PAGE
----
Well, there are always changes to the rules no matter what series it is, and it’s always quite interesting because the cars look very different. The Gen3 is quite a big upgrade on the technical side, with a lot more power. I think that some of the best things about the car is its performance, the handling and the feeling of the car due to the reduction in weight, which I think will be very noticeable to us drivers and will help improve the handling as well as the ability of the car. I believe the front region is also probably going to change a lot.

I’m looking forward to trying it out, and although we are a couple of months away, I think we’ll get there quite quickly. It’s exciting and I’m looking forward to trying it out and experience the car’s performance for myself.

  1. Will you be racing at Formula E next year? If yes, what team will you be with?

I want to be in Formula E next year, and that is my mindset for where I want to be in the future. Like I said before, there are a lot of changes happening within our own team at the moment, and the most important thing is to have a competitive package and a competitive car that will enable me to fight for victories and championships.

  1. Do you think that the entry experience in the category is important or the fact that everyone is starting from zero will be an advantage for the less experienced drivers?

I think in Formula E, the experience is always important, though the fundamentals of it and the way you drive the car will be unchanged on the most part.

The new rules level out the field a little bit. And I think it might be a little easier for the less experienced drivers to get up to speed and not have that delay, as there are so many new things that we have to learn about, though I still do think that experienced drivers have a bit more of an advantage due to experience.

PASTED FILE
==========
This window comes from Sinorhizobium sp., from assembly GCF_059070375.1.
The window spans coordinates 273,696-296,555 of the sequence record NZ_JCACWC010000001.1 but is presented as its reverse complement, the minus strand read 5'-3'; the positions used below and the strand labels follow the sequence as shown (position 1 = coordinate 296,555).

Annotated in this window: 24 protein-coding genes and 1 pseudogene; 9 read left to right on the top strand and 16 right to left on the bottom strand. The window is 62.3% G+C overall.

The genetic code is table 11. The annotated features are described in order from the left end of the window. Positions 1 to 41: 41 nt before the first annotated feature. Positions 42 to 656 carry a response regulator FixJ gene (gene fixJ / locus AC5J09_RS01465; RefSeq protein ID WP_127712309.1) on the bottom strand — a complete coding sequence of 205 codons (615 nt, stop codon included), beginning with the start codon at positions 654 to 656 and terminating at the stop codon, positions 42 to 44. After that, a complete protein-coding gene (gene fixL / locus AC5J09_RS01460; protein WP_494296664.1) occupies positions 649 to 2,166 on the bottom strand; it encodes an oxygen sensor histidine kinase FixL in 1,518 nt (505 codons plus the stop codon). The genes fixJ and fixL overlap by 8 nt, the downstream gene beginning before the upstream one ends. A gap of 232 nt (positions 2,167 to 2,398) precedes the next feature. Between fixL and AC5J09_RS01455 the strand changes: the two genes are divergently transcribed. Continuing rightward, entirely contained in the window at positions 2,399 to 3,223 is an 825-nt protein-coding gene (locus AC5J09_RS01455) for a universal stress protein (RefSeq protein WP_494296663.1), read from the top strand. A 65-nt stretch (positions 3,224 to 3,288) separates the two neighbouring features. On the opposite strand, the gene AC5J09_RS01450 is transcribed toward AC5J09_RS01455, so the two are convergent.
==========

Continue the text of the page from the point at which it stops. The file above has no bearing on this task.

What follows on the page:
1. Mercedes joined Formula E a couple of years ago and managed to win the championship last season. How has the team evolved during the years from a technical point of view?

There’s been quite a lot of changes in the four years that I’ve been with the team now. Obviously the first year we were a private team and back then, all the technical team was based in Germany for the first two seasons. This winter, it’s moved away from Germany, which again was a big change operationally as a lot of the personnel had to move from Germany.

We had to rebuild a completely new simulator and it’s definitely not been an easy ride, but I think in terms of the mentality within the team, it’s been great. We have a very good team culture where everyone is accepting of mistakes, as we’re all human. This is one of the key points as to why this team is so strong.

Whether it’s from a driver’s point of view, an engineering point of view, or strategy, mistakes happen unfortunately, but we’re not afraid to take them to the table, discuss about them and learn from them.

  1. How difficult is it to swap between the simulation for Formula 1 to Formula E and back?

To be honest, right now it’s actually something that’s comes naturally to me. I think it was a little bit strange in the very beginning when I had just joined Formula E after leaving Formula 1. The Formula E car is very unique in terms of how you have to drive it, which didn’t feel natural to me in the beginning. I had to take a little bit of time to get used to the driving style and fine tune my own driving style. As I’ve now been in Formula E for a while, the driving feels very natural to me.

  1. What is the main difference in racing between you and your teammates and what is the secret to your success? 

I don’t think there are any secrets to my success. Nyck has obviously been very successful in Formula E over the years—he’s one of the reference drivers and he had also won the championship last year. He’s definitely got a lot of speed, and we keep pushing each other very hard. For Nyck, things may not be going a hundred percent his way at the moment, though I’m feeling quite competent and I’m going to take advantage of that to do my best each race weekend. I want to get the best for myself and for the team and get the best result possible. I have no doubt that they’ll be able to turn things around and that Nyck will be striking back in his own way very soon.